Google will be making a VR headset and controller to compete on their Daydream platform

google_daydream_logoGoogle announced Daydream as a VR platform, and that means they’ve created recommended specifications and hardware for the phones, headsets, and controllers that go along with that. Like with Android, though, Google is planning on making their own headset and controllers to lead the way.

Think of Daydream almost like Android; it’s a platform, complete with its own store and recommended hardware that anyone can build for and take advantage of Google’s backend. But like with Android, Google also makes their own Nexus devices to show off the platform and offer a sort of reference design for other OEMs to follow.

Android N phones will ship a VR mode, but in order to really take advantage of that Google wants a minimum-spec in terms of processor capability, sensors, and other hardware. A “Daydream-ready” device won’t have framerate or resolution issues and will provide a great end-user experience, which should save everyone the (literal) headache of testing out VR on an underpowered device.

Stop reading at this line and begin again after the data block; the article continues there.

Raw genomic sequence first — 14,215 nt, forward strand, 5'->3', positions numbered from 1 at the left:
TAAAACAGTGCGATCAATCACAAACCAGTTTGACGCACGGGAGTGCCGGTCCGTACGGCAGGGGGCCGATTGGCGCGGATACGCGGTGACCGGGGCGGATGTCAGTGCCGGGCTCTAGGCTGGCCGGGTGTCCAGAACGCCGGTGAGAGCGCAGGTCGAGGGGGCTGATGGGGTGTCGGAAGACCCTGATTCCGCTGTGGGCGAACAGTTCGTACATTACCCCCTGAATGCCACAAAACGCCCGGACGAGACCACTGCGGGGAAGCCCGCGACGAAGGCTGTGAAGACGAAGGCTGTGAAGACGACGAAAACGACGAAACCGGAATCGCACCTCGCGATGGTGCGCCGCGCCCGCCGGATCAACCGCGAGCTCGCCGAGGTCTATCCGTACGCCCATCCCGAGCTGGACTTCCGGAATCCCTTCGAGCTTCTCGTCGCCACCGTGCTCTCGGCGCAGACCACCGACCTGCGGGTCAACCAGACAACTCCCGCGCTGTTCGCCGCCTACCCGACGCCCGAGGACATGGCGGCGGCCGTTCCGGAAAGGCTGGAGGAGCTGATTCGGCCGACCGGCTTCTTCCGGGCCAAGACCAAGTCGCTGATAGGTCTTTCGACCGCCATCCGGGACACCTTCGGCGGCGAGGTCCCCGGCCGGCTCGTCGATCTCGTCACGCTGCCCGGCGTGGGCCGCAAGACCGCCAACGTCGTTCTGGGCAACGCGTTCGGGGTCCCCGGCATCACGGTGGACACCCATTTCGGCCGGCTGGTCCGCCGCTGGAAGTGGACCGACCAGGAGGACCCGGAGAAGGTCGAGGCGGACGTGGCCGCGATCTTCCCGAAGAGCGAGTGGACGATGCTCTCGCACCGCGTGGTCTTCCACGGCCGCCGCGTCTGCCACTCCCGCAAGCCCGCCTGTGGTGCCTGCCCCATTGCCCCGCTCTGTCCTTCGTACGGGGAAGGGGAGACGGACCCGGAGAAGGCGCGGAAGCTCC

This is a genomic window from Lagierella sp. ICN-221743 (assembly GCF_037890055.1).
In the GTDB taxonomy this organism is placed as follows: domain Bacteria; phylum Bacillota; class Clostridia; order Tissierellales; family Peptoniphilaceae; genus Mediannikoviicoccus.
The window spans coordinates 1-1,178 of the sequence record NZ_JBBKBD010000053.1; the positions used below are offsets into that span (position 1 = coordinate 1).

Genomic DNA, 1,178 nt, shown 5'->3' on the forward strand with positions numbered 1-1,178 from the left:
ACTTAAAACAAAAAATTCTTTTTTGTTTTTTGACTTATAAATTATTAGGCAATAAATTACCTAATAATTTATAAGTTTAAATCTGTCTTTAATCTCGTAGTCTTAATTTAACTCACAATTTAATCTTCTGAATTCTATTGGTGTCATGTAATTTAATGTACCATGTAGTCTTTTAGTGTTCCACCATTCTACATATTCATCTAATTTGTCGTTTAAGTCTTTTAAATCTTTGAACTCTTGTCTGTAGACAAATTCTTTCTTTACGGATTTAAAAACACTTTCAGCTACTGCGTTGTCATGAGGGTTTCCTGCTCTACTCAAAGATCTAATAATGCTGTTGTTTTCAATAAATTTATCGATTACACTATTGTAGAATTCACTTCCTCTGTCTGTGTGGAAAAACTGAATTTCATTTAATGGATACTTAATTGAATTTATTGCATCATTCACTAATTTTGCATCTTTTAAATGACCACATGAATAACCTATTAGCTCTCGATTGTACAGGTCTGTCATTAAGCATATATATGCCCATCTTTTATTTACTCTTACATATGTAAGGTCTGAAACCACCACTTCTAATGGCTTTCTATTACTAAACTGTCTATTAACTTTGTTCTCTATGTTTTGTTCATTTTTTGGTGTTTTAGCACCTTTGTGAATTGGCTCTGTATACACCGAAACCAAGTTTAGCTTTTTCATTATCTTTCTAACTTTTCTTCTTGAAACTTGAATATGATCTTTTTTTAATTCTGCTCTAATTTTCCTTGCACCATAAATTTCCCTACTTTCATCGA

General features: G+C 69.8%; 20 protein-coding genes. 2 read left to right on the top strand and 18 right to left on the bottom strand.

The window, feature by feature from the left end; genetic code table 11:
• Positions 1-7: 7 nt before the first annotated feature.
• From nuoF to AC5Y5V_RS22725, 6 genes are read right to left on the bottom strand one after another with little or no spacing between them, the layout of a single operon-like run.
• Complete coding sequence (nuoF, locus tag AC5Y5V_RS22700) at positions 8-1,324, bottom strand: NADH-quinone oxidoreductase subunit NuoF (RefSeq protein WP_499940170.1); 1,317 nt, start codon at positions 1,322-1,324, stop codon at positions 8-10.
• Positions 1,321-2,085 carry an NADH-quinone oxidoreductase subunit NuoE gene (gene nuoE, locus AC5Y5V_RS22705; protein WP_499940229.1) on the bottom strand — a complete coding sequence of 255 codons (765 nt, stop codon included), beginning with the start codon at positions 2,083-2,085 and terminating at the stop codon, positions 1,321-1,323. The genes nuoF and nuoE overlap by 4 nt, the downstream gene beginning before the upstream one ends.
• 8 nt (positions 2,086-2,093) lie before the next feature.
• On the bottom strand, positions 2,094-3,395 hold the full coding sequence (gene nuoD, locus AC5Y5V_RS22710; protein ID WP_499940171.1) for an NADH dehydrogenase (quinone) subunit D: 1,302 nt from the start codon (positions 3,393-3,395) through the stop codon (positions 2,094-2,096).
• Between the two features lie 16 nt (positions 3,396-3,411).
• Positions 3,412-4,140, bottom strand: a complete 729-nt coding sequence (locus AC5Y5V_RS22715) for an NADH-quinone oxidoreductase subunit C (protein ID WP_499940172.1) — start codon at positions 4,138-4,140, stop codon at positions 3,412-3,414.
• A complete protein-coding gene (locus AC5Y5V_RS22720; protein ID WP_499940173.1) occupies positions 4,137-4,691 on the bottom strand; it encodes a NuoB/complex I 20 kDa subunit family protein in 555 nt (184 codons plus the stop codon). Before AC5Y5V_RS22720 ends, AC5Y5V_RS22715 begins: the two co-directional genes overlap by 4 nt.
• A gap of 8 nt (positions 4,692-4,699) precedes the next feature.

To take that a step further, Google’s reference headset and controller are designed for comfort and utility. The controller, for example, offers a motion-sensitive way to interact with VR content. In the demo Google showed for it the controller actually acted pretty similarly to a Nintendo Wii-remote, which is definitely not a bad thing. While we haven’t had a chance to really test one out, the demo video showed it working extremely well.


But that’s just the reference design, not Google’s actual design for the headset they’re releasing. There’s no information (yet) on what Google is planning to do, but my bet is on something that really sticks to the reference design. The Android TV Nexus Player, for example, was pretty barebones and offered a bland but functional design that was more or less a reference design for the relatively few Android TV boxes we’ve seen since announcement.


Virtual reality is going to be a big deal, especially now that Google is fully stepping into the market with something a little more robust than Google Cardboard.

For everything else that’s going on at Google I/O this year, be sure to keep up with our coverage.

source: Google Developers

About the Author: Jared Peters

Born in southern Alabama, Jared spends his working time selling phones and his spare time writing about them. The Android enthusiasm started with the original Motorola Droid, but the tech enthusiasm currently covers just about everything. He likes PC gaming, Lenovo's Moto Z line, and a good productivity app.